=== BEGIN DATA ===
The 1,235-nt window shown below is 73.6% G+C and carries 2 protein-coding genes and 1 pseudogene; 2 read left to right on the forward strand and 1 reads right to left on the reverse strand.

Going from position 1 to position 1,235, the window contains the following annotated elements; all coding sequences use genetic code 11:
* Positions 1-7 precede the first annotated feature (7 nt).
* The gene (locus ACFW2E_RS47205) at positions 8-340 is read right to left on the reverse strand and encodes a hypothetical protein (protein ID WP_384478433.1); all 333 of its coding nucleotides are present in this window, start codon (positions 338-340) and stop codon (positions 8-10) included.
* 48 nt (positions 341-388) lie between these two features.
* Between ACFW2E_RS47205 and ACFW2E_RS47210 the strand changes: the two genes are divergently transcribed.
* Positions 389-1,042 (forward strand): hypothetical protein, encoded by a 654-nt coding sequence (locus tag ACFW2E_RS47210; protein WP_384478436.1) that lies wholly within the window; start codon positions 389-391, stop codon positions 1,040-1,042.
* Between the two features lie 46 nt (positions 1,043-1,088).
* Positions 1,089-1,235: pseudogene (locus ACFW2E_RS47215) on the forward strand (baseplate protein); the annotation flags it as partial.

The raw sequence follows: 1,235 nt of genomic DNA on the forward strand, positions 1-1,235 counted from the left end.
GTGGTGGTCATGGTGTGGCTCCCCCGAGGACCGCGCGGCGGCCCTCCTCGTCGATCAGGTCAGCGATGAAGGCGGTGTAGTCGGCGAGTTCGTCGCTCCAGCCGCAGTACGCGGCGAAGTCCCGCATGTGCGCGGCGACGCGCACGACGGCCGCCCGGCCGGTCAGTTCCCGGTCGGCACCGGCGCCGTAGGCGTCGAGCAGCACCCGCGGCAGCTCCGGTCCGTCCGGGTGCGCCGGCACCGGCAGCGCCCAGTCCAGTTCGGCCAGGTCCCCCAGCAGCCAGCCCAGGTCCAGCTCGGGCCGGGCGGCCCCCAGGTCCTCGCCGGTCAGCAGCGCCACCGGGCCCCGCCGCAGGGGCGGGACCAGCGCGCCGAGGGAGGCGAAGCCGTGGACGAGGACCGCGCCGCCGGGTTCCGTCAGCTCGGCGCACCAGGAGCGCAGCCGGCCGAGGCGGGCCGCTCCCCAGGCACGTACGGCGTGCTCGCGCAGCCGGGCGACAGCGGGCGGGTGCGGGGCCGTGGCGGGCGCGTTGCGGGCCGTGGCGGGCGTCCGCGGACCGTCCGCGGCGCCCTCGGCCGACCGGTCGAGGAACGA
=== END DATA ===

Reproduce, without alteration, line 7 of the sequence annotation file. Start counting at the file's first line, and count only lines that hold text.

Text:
* Positions 389-1,042 (forward strand): hypothetical protein, encoded by a 654-nt coding sequence (locus tag ACFW2E_RS47210; protein WP_384478436.1) that lies wholly within the window; start codon positions 389-391, stop codon positions 1,040-1,042.